Grape crushing and fulling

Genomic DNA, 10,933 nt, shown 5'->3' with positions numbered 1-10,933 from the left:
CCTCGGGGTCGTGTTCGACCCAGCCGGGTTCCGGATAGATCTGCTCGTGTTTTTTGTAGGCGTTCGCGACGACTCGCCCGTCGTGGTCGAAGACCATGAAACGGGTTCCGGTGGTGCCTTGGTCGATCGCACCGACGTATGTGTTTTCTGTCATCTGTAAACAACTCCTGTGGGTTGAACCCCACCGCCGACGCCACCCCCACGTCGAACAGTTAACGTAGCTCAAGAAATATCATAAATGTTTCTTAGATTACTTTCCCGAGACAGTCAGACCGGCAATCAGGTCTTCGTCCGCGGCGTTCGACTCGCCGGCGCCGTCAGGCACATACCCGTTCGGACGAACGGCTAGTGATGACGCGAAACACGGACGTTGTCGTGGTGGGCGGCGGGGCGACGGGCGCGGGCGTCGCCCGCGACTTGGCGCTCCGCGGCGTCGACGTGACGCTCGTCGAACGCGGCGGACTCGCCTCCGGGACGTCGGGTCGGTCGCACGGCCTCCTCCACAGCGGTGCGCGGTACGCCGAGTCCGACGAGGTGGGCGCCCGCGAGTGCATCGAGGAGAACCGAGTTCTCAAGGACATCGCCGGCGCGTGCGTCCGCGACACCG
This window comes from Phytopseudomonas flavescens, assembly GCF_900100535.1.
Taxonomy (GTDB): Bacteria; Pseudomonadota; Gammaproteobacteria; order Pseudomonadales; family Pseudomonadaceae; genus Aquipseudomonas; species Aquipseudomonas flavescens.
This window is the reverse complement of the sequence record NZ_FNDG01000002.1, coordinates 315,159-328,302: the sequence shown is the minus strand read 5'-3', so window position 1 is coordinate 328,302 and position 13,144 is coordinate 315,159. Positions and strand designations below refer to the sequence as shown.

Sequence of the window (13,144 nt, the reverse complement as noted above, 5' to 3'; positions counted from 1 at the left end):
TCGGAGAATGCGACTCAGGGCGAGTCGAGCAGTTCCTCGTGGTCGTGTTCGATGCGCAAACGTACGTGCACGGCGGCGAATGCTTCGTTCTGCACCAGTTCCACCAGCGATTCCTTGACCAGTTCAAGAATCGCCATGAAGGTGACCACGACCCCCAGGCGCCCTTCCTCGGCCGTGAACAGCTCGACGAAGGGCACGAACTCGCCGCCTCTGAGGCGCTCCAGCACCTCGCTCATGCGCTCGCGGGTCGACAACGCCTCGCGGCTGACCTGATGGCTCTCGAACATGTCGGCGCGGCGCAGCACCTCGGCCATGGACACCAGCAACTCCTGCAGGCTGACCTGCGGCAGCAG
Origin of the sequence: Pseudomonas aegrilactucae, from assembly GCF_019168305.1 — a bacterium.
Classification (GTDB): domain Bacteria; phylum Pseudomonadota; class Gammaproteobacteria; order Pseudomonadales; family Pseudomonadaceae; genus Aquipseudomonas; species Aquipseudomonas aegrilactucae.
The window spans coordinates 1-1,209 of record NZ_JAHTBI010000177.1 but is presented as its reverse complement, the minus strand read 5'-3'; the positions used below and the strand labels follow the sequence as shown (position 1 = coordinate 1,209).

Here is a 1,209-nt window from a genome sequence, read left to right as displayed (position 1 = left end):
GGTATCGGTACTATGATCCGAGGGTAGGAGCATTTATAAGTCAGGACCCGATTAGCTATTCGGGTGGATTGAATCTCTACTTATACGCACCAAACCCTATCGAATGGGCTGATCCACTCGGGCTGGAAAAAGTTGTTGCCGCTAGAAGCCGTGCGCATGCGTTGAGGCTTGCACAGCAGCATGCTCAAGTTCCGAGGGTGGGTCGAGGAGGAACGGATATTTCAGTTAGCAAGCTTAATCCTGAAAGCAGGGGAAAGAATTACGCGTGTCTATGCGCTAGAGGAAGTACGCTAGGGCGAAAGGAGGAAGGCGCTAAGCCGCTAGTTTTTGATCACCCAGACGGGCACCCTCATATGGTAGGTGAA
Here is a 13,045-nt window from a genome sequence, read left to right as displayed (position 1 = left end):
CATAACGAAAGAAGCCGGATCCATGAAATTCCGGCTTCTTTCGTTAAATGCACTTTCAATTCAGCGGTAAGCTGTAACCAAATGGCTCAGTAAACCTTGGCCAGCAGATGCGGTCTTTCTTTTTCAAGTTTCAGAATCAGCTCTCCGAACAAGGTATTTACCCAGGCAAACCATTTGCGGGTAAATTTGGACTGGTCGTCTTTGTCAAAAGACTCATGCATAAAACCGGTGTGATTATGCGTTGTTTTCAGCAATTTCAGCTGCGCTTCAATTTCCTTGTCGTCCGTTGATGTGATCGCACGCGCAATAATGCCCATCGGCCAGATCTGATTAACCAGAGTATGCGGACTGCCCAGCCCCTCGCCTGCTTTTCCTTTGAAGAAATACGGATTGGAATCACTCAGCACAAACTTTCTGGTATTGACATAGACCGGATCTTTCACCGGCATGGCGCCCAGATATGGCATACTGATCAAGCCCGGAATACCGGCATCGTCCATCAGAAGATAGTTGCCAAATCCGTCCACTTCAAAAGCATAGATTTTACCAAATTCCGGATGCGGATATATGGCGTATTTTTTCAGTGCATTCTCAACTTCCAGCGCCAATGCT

So after the colloquium at the Ecole Française, and after finishing my Ph.D., I went to visit the Capitoline Museums, where I hadn't been for a long time, and walked right into this later third century CE sarcophagus of Quinta Flavia Severina, whoever that may have been. I almost overlooked it, but when I noticed the central scene on the front side of the sarcophagus, I quickly took some pictures. As you see, there are three men standing in a large vat crushing grapes. What is interesting, is that they actually make the same movements as fullers may have done, while trampling clothes. In my thesis I have suggested that one of the reasons why fulling under the foot was 'invented' somewhere and sometime in the ancient mediterranean might have been related to the all too common practice of grape-crushing. What is also very interesting in this scene is the fact that the workers hold each others' shoulders. In doing so, they stand more stable and thus can move more freely and work more efficient. This precisely is the reason why in most fulling workshops the installations for the first phase, in which this trampling technique is used, have low walls on both sides that could be used as supports: fullers could remain stable and thus move more freely and work more efficiently.